rocks, chopped rubber tires filled with soil and/or poured concrete walls or panels. The specific type of structure will depend on available space, type of range being built and the
relative initial cost. A major consideration that should be evaluated during the initial planning process is the long-term maintenance cost of the barrier being considered. Most times it
is far more cost-effective to select the construction material that will provide the longest life while requiring the least maintenance. Wood crib baffle require maintenance and if
constant hit, they last only 10 to 18 years.
Exposed tires present problems such as bullet bounce-back that must be addressed before they are used and make recycling of projectiles impossible. If earthen side berms are selected,
the construction methods will be the same as that used for the construction of the backstop. If concrete panels are selected, then site work will be required to build their foundations.
Concrete panels can be tipped into place or set into place using a crane. If masonry walls are selected, skilled masons should be used. Foundations will be required to prevent settling
or major damage caused by ground shifting. Structural engineers should design and licensed concrete companies should be employed to erect concrete structures, especially in earthquake-
prone areas. If concrete walls (precast or poured-in-place panels) are selected, the specifications cited in the “NRA Source Book” should be strictly adhered to. If crib walls are used,
they have to be tested in accordance with the Source Book.
Generally, earthmoving equipment will be used to construct the earthen backstops. If earthen side berms are the choice, then doing earthwork all at once while the equipment is onsite to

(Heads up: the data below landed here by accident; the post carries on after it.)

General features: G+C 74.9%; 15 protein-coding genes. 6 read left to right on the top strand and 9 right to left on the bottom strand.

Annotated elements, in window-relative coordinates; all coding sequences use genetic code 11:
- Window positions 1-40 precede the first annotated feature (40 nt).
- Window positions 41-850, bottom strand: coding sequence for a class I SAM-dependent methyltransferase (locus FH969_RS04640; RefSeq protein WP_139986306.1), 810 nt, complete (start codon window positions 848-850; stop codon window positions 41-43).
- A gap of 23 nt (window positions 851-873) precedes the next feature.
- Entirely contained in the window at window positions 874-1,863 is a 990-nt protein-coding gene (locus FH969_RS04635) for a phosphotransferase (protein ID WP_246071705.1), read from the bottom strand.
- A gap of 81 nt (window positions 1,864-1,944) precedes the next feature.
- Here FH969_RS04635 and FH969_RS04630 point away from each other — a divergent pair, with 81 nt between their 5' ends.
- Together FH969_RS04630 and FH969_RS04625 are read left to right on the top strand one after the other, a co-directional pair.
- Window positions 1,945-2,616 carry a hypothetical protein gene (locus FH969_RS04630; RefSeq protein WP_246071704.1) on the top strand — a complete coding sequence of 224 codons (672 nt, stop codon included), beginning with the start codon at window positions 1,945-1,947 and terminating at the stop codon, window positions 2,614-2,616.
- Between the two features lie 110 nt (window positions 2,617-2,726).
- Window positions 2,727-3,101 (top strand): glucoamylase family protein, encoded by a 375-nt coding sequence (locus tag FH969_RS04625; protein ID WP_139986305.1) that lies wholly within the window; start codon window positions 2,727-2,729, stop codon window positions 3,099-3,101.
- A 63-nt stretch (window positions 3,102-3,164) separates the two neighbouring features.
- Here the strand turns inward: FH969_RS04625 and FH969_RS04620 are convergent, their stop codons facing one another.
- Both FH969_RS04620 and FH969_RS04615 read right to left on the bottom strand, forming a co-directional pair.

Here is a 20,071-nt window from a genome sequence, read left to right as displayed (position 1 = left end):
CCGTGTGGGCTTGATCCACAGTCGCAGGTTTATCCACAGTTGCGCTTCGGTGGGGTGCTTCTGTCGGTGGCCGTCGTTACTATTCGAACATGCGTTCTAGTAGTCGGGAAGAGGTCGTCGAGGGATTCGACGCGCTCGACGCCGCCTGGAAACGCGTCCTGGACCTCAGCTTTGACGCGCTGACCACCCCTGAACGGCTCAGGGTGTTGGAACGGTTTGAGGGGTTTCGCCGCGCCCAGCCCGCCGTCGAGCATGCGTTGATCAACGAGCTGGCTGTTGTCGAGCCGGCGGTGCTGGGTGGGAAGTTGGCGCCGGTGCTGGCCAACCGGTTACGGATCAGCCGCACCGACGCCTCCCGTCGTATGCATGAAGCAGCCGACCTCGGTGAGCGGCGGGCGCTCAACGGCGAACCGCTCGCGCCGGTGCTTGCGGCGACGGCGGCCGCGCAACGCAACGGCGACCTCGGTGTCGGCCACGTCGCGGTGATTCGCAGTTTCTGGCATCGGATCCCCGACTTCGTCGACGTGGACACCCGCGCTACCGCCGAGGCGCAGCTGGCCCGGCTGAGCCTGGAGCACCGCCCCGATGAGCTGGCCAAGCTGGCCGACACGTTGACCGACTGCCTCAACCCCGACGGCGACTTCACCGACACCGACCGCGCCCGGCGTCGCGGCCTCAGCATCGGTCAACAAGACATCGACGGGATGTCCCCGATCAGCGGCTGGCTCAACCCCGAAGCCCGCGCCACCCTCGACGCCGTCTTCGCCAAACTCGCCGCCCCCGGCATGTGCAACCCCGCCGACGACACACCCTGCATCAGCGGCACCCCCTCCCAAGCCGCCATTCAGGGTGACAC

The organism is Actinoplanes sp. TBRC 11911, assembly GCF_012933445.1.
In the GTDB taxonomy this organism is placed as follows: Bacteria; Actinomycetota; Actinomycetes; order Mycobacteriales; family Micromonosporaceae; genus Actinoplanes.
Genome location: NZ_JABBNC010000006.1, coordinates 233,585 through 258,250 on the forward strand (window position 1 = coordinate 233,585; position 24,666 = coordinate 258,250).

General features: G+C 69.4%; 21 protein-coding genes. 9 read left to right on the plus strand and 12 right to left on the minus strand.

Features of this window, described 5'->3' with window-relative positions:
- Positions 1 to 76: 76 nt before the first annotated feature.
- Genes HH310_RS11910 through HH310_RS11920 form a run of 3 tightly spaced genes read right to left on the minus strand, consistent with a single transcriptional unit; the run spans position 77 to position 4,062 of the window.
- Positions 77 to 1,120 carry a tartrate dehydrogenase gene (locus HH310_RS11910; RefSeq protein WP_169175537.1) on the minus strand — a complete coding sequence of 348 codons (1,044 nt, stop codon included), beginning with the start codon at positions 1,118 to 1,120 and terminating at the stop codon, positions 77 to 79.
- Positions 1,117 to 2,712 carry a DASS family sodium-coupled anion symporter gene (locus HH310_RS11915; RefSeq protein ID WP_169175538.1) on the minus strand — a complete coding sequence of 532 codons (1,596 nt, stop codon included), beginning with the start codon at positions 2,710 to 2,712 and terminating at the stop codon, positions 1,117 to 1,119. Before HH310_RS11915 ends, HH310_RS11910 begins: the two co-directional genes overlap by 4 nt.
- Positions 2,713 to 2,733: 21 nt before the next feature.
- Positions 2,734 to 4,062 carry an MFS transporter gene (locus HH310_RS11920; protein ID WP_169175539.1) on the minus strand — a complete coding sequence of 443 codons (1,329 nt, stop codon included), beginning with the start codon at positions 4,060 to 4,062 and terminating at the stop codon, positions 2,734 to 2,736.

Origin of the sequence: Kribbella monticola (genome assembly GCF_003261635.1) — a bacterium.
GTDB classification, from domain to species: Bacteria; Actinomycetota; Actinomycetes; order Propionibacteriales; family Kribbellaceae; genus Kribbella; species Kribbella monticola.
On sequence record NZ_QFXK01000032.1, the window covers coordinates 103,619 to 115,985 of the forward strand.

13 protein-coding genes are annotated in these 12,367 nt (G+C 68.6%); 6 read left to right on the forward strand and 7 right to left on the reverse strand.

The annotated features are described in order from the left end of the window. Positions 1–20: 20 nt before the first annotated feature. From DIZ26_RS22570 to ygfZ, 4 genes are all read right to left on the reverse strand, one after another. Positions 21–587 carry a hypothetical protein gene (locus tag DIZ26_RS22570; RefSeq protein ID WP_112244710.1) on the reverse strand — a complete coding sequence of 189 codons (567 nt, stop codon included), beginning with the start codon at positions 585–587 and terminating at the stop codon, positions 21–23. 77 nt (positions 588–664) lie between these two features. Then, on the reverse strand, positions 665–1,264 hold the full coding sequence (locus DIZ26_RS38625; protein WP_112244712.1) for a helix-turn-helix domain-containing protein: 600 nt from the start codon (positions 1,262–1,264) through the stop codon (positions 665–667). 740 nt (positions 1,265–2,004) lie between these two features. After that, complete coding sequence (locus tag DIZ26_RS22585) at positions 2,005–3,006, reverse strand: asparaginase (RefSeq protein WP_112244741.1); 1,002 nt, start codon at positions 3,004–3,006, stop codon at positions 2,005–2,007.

construct the side berms is the most cost effective. Side berms generally vary in dimensions according to the specific need. If a side berm is to be used also as a backstop, as some
shooting activities may require, the safety fan rotates and the 180º rule comes into effect. When this instance occurs, the side berm is considered to be part of the backstop and should
conform to the same specifications as the backstop.
In this situation, the overall height of the side berm, for at least that portion that is used as a backstop, shall be the same as the backstop. It is important to remind all range
owners/operators to carefully evaluate the shooting activities to be allowed in their range facility and include them in the master plan.
7.1 Side berm, walls or barrier specifications are as follows:
7.1.1. Height. Generally, side berms, walls or barriers are suggested to be a minimum of 8 feet high, with 10 to 12 feet recommended if the range is going to be subsequently baffled.
Side berms may be used on all ranges and on ranges that go a distance of 1,000 yards. Side berms, walls or barriers stop bullets and are used to allow shooters and range personnel to use
adjacent ranges simultaneously. Another reminder: backstops, side berms, walls or barriers in and of themselves may not eliminate the requirement for a safety fan area.
7.1.2. Length. Except as indicated above, side berms may be the same height and the full length of the range-from the backstop back to 5ft behind the most distant firing line.
7.1.3. Slope. The range side (the side facing the shooter) of the side berm should be as steep as is possible or as flat as desired. These specifications are the same as those for the